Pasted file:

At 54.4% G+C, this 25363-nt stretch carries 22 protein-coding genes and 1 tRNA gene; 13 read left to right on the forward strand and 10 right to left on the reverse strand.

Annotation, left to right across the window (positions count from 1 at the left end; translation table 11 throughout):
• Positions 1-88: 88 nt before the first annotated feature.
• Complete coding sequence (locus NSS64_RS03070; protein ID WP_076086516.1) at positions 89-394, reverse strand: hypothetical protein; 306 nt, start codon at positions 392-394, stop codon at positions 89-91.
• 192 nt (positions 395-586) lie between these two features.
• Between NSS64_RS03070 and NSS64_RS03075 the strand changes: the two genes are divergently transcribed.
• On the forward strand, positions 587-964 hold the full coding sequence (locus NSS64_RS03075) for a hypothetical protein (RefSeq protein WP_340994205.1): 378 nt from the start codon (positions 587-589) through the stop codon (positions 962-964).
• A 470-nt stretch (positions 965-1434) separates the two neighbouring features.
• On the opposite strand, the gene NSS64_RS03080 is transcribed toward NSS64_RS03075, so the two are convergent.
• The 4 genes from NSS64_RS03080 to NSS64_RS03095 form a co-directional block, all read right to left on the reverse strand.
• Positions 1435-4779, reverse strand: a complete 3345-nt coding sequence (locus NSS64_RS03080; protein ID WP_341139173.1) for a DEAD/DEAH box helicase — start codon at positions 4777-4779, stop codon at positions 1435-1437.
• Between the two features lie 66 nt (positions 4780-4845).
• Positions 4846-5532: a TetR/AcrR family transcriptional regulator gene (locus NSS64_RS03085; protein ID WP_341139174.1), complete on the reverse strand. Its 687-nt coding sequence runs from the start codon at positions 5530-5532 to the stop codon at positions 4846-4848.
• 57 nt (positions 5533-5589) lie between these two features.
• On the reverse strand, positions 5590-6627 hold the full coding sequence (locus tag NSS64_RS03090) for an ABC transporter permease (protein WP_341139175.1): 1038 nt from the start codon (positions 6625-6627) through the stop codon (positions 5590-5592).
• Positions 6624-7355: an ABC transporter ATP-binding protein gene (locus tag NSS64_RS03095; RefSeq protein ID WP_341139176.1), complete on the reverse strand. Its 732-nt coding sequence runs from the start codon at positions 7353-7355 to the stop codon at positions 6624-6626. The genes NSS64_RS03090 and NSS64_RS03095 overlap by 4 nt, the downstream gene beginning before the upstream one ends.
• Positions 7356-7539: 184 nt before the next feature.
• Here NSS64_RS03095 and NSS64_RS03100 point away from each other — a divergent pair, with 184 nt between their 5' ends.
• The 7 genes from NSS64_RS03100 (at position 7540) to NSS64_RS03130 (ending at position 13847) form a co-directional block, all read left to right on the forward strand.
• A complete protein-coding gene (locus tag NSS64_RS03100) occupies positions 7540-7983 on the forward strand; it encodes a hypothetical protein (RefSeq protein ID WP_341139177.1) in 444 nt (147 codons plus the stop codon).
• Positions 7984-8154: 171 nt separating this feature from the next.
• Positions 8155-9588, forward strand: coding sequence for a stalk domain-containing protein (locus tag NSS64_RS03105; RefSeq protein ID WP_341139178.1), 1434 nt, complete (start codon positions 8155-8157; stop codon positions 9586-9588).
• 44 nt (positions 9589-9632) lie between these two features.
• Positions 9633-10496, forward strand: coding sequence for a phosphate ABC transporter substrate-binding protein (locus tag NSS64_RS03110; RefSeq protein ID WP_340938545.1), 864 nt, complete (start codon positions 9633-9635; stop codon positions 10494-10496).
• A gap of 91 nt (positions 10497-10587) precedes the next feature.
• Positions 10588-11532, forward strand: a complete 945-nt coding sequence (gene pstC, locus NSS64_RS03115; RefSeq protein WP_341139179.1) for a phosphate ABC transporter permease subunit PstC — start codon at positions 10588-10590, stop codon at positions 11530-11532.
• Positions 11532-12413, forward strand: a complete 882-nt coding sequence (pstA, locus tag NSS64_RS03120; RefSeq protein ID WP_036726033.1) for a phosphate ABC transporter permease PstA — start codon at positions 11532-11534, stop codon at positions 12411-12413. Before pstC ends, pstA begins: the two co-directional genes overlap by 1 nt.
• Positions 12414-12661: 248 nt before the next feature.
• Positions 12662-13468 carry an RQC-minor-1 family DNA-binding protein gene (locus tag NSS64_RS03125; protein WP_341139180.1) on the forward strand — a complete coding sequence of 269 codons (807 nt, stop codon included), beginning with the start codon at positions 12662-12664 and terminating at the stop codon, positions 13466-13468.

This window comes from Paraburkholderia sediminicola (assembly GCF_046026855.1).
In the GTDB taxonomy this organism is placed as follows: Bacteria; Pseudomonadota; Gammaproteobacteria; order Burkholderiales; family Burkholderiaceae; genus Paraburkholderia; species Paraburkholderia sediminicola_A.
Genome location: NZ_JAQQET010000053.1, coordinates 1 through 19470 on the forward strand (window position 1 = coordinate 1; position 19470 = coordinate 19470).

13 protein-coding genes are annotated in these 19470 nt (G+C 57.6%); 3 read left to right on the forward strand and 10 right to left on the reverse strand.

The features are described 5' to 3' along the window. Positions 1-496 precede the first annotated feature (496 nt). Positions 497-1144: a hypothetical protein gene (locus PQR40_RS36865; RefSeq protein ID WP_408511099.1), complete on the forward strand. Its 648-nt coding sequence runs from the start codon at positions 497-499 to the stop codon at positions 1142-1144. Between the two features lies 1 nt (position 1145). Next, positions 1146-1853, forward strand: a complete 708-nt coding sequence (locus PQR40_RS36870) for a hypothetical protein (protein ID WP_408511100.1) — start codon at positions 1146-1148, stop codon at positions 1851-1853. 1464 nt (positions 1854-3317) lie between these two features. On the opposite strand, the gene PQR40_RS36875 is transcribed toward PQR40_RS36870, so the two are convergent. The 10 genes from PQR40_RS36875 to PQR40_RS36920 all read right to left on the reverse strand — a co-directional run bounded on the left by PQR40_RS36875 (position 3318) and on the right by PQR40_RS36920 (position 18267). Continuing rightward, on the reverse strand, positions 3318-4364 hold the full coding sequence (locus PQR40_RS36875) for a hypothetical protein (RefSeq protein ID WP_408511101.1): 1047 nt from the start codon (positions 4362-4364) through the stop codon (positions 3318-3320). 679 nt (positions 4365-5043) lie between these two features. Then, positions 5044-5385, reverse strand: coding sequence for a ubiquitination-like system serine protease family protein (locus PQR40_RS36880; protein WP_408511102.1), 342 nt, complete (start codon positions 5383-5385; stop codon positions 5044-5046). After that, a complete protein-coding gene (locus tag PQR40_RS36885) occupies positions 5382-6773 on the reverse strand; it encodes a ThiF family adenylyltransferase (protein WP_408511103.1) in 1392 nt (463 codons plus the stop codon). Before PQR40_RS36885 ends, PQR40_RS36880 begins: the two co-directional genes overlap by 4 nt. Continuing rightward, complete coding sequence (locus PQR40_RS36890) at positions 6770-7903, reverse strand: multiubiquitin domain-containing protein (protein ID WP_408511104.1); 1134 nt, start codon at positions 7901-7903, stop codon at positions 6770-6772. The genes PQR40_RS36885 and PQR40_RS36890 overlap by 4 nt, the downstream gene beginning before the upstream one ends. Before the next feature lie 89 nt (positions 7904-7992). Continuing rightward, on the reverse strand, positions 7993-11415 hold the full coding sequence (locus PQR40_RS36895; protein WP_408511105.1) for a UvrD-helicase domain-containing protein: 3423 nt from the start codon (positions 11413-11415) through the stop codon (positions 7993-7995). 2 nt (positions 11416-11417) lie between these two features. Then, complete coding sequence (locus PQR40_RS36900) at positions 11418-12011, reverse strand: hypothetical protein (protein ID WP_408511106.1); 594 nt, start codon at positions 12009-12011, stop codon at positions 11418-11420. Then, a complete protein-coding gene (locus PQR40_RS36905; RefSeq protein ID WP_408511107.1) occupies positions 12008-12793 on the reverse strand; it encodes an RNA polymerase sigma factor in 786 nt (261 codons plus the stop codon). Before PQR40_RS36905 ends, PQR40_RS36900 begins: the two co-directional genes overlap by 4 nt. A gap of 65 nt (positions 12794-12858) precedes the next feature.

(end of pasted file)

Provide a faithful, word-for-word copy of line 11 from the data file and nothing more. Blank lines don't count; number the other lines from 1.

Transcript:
• Positions 1435-4779, reverse strand: a complete 3345-nt coding sequence (locus NSS64_RS03080; protein ID WP_341139173.1) for a DEAD/DEAH box helicase — start codon at positions 4777-4779, stop codon at positions 1435-1437.